IBM Sells Microelectronics Business To GLOBALFOUNDRIES
Last June 29, GLOBALFOUNDRIES has announced that they had received clearance from the Committee on Foreign Investment in the United States (CFIUS) to go through with their proposed acquisition of IBM’s microelectronic business. The proposal for the said acquisition was made public last October 20, 2014. This has put them a step closer to completing what IBM has valued to be a $1.5 billion transaction with the cash consideration expected to be paid over the course of the next three years by IBM.
Today, GLOBALFOUNDRIES announces that it has completed the said acquisition. Chief Executive Officer Sanjay Jha could not be more pleased about their recent purchase. In a statement, he remarks, “Today we have significantly enhanced our technology development capabilities and reinforce our long-term commitment to investing in R&D for technology leadership. We have added world-class technologists and differentiated technologies, such as RF and ASIC, to meet our customers’ needs and accelerate our progress toward becoming a foundry powerhouse.”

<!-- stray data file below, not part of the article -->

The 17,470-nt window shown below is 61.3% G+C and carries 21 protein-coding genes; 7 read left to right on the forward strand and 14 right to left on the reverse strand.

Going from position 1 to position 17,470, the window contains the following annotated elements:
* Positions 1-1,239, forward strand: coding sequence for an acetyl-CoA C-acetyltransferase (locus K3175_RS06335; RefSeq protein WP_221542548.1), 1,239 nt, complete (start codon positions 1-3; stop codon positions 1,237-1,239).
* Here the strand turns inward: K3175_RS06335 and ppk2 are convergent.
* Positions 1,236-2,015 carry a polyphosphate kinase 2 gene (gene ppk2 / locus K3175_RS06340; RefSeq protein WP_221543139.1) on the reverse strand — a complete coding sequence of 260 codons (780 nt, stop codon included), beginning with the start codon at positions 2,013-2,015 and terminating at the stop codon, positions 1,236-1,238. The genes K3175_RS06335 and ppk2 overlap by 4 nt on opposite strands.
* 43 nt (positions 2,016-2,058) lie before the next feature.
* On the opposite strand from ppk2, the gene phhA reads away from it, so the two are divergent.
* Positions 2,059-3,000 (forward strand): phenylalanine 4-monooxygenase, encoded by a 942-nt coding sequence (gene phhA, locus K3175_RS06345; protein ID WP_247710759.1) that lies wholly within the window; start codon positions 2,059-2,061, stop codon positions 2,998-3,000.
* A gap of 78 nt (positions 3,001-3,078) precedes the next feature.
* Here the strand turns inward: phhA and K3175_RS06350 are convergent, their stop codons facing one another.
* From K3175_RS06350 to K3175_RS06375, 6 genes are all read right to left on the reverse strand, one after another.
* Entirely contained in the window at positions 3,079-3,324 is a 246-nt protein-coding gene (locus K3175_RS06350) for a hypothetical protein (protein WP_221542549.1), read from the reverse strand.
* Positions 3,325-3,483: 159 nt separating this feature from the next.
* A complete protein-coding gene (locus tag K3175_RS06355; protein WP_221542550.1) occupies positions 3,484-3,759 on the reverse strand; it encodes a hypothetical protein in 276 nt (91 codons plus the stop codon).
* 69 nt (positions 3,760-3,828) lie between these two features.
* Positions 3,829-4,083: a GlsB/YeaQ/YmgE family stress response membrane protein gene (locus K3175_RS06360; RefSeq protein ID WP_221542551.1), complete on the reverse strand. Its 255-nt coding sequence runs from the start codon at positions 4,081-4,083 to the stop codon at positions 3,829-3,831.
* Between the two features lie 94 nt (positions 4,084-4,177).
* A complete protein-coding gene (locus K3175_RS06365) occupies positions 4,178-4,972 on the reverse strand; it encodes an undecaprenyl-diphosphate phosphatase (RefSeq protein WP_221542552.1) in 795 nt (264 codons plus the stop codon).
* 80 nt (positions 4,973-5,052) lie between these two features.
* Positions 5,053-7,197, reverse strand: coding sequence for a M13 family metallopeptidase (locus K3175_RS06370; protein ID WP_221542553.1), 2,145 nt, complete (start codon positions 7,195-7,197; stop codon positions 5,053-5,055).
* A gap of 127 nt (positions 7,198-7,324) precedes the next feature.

According to IBM the deal between them and GLOBALFOUNDRIES will mean that “GLOBALFOUNDRIES will gain substantial intellectual property and an influx of the best technical teams in the semiconductor industry, which will support its path to advanced process geometrics at 10nm and below. Additionally, the transaction opens up business opportunities for GLOBALFOUNDRIES in industry-leading radio frequency (RF) and specialty technologies and ASIC design capabilities.”
Aside from that, the acquisition will also include IBM’s several semiconductor manufacturing operations and facilities which are located in East Fishkill, New York and Essex Junction, Vermont. Moreover, it will also make GLOBALFOUNDRIES the exclusive supplier of server processor semiconductor technology to IBM for the next 10 years. This will include 22 nanometer (nm), 14nm and 10nm semiconductors.
Furthermore, IBM admits that the said sale of their microelectronic business makes a lot of sense. As they explained, “While IBM has world-class technology and intellectual property, the company has lacked scale. As a subscale business, IBM’s Microelectronic business has been generating losses.” They added, “Semiconductor manufacturing is such a case, where scale is critical for competitive cost. As IBM continues to perform the fundamental research, as well as semiconductor circuit and system design, a trusted manufacturing supplier will provide significant economic leverage.”
The said acquisition will also make GLOBALFOUNDRIES the owner of more than 16,000 more patents and applications. This will put them in possession of “one of the largest semiconductor patent portfolios in the world.”
Following this deal, IBM has said that GLOBALFOUNDRIES is expected to provide employment for “substantially” all IBM employees working in the New York and Vermont facilities. The only ones to remain with IBM will be a team of semiconductor server group employees.